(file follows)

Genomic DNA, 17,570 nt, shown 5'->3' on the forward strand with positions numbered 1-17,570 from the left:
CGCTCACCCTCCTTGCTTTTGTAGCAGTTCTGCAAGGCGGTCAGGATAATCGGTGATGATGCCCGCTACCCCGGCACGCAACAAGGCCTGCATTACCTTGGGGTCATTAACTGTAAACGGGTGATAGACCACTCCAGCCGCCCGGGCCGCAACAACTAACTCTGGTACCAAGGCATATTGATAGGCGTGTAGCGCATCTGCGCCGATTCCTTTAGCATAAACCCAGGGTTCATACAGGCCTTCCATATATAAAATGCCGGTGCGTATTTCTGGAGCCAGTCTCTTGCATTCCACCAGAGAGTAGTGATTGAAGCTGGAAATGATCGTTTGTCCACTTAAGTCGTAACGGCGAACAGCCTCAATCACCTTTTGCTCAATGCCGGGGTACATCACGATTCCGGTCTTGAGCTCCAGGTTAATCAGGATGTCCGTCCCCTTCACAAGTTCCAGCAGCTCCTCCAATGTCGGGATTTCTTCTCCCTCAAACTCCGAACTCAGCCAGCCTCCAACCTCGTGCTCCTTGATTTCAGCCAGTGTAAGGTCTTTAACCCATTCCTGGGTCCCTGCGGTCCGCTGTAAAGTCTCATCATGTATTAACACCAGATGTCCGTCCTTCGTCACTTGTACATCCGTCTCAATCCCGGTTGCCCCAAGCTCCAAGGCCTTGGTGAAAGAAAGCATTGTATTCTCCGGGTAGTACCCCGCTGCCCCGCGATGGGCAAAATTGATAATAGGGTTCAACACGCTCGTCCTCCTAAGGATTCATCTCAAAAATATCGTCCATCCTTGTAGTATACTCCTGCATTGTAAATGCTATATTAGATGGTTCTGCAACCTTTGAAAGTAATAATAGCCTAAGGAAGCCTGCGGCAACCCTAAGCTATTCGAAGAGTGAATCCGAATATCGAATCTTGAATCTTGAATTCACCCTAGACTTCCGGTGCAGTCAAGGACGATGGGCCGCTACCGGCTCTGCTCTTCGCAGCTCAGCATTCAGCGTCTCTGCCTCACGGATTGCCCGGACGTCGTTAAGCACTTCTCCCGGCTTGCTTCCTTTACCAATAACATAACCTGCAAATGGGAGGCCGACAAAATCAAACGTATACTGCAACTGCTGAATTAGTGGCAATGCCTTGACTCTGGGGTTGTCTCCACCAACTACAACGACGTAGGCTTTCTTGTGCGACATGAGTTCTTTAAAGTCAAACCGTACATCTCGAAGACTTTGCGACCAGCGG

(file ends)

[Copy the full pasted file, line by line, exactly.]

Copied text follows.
Genomic DNA, 17,570 nt, shown 5'->3' on the forward strand with positions numbered 1-17,570 from the left:
CGCTCACCCTCCTTGCTTTTGTAGCAGTTCTGCAAGGCGGTCAGGATAATCGGTGATGATGCCCGCTACCCCGGCACGCAACAAGGCCTGCATTACCTTGGGGTCATTAACTGTAAACGGGTGATAGACCACTCCAGCCGCCCGGGCCGCAACAACTAACTCTGGTACCAAGGCATATTGATAGGCGTGTAGCGCATCTGCGCCGATTCCTTTAGCATAAACCCAGGGTTCATACAGGCCTTCCATATATAAAATGCCGGTGCGTATTTCTGGAGCCAGTCTCTTGCATTCCACCAGAGAGTAGTGATTGAAGCTGGAAATGATCGTTTGTCCACTTAAGTCGTAACGGCGAACAGCCTCAATCACCTTTTGCTCAATGCCGGGGTACATCACGATTCCGGTCTTGAGCTCCAGGTTAATCAGGATGTCCGTCCCCTTCACAAGTTCCAGCAGCTCCTCCAATGTCGGGATTTCTTCTCCCTCAAACTCCGAACTCAGCCAGCCTCCAACCTCGTGCTCCTTGATTTCAGCCAGTGTAAGGTCTTTAACCCATTCCTGGGTCCCTGCGGTCCGCTGTAAAGTCTCATCATGTATTAACACCAGATGTCCGTCCTTCGTCACTTGTACATCCGTCTCAATCCCGGTTGCCCCAAGCTCCAAGGCCTTGGTGAAAGAAAGCATTGTATTCTCCGGGTAGTACCCCGCTGCCCCGCGATGGGCAAAATTGATAATAGGGTTCAACACGCTCGTCCTCCTAAGGATTCATCTCAAAAATATCGTCCATCCTTGTAGTATACTCCTGCATTGTAAATGCTATATTAGATGGTTCTGCAACCTTTGAAAGTAATAATAGCCTAAGGAAGCCTGCGGCAACCCTAAGCTATTCGAAGAGTGAATCCGAATATCGAATCTTGAATCTTGAATTCACCCTAGACTTCCGGTGCAGTCAAGGACGATGGGCCGCTACCGGCTCTGCTCTTCGCAGCTCAGCATTCAGCGTCTCTGCCTCACGGATTGCCCGGACGTCGTTAAGCACTTCTCCCGGCTTGCTTCCTTTACCAATAACATAACCTGCAAATGGGAGGCCGACAAAATCAAACGTATACTGCAACTGCTGAATTAGTGGCAATGCCTTGACTCTGGGGTTGTCTCCACCAACTACAACGACGTAGGCTTTCTTGTGCGACATGAGTTCTTTAAAGTCAAACCGTACATCTCGAAGACTTTGCGACCAGCGG